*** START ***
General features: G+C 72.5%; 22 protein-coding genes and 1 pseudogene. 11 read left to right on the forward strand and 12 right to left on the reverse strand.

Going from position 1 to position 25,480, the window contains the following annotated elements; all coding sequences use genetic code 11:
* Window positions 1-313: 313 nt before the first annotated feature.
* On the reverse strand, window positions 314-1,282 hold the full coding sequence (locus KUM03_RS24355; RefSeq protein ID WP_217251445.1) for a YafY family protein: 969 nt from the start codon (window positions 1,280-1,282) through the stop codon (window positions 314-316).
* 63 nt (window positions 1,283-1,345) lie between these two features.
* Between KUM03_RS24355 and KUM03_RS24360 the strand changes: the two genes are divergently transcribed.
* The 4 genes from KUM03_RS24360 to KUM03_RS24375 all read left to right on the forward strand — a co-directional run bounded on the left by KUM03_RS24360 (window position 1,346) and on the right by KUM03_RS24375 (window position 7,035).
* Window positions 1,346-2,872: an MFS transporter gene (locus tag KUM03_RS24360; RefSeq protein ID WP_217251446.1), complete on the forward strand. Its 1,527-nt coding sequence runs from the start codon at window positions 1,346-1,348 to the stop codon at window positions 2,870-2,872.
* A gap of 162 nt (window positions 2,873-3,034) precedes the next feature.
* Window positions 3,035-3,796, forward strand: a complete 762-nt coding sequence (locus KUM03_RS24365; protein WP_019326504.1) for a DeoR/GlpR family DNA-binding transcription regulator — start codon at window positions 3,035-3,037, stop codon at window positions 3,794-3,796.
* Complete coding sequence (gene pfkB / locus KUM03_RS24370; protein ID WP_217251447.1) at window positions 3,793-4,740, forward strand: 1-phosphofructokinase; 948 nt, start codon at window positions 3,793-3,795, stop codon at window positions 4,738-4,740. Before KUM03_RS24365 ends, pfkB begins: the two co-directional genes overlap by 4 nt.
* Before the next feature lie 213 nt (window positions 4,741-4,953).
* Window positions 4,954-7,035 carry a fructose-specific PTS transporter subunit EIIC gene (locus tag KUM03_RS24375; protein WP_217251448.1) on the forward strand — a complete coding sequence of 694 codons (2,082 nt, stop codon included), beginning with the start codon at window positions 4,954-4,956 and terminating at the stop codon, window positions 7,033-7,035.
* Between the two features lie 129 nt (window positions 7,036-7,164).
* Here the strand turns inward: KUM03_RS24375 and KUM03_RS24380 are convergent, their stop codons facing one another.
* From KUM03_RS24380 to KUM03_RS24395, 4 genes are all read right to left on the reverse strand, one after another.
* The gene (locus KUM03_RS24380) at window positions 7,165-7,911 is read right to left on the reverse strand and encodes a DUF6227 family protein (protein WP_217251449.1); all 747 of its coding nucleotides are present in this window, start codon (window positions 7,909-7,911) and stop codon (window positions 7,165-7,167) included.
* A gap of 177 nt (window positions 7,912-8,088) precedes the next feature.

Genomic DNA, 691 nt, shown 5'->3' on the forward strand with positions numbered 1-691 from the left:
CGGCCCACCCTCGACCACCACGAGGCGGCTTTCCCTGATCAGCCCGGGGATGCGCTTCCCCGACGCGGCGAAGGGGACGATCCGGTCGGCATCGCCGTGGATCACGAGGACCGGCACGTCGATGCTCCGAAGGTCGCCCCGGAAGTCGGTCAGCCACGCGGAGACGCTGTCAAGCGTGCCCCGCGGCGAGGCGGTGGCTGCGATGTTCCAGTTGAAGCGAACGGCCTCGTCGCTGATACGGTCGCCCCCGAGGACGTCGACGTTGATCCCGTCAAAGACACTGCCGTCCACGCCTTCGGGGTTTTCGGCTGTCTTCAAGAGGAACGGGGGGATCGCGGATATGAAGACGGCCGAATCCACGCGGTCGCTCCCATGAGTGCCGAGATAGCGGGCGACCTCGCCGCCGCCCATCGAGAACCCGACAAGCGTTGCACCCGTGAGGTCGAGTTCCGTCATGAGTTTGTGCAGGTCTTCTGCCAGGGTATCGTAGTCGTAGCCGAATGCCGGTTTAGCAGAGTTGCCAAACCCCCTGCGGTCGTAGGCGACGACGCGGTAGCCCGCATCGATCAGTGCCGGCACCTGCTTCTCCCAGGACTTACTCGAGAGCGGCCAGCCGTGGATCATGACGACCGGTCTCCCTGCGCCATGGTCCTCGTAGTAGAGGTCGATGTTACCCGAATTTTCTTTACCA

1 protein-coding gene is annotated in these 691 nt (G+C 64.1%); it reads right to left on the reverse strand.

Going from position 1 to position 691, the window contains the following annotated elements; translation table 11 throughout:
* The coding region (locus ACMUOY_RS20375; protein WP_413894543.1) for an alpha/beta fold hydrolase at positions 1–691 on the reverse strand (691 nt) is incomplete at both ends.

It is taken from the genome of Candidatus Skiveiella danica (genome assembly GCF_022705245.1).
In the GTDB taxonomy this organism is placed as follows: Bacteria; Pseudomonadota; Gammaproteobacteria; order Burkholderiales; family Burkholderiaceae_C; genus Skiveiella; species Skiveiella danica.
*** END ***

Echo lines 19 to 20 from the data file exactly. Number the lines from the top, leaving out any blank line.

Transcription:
Genomic DNA, 691 nt, shown 5'->3' on the forward strand with positions numbered 1-691 from the left:
CGGCCCACCCTCGACCACCACGAGGCGGCTTTCCCTGATCAGCCCGGGGATGCGCTTCCCCGACGCGGCGAAGGGGACGATCCGGTCGGCATCGCCGTGGATCACGAGGACCGGCACGTCGATGCTCCGAAGGTCGCCCCGGAAGTCGGTCAGCCACGCGGAGACGCTGTCAAGCGTGCCCCGCGGCGAGGCGGTGGCTGCGATGTTCCAGTTGAAGCGAACGGCCTCGTCGCTGATACGGTCGCCCCCGAGGACGTCGACGTTGATCCCGTCAAAGACACTGCCGTCCACGCCTTCGGGGTTTTCGGCTGTCTTCAAGAGGAACGGGGGGATCGCGGATATGAAGACGGCCGAATCCACGCGGTCGCTCCCATGAGTGCCGAGATAGCGGGCGACCTCGCCGCCGCCCATCGAGAACCCGACAAGCGTTGCACCCGTGAGGTCGAGTTCCGTCATGAGTTTGTGCAGGTCTTCTGCCAGGGTATCGTAGTCGTAGCCGAATGCCGGTTTAGCAGAGTTGCCAAACCCCCTGCGGTCGTAGGCGACGACGCGGTAGCCCGCATCGATCAGTGCCGGCACCTGCTTCTCCCAGGACTTACTCGAGAGCGGCCAGCCGTGGATCATGACGACCGGTCTCCCTGCGCCATGGTCCTCGTAGTAGAGGTCGATGTTACCCGAATTTTCTTTACCA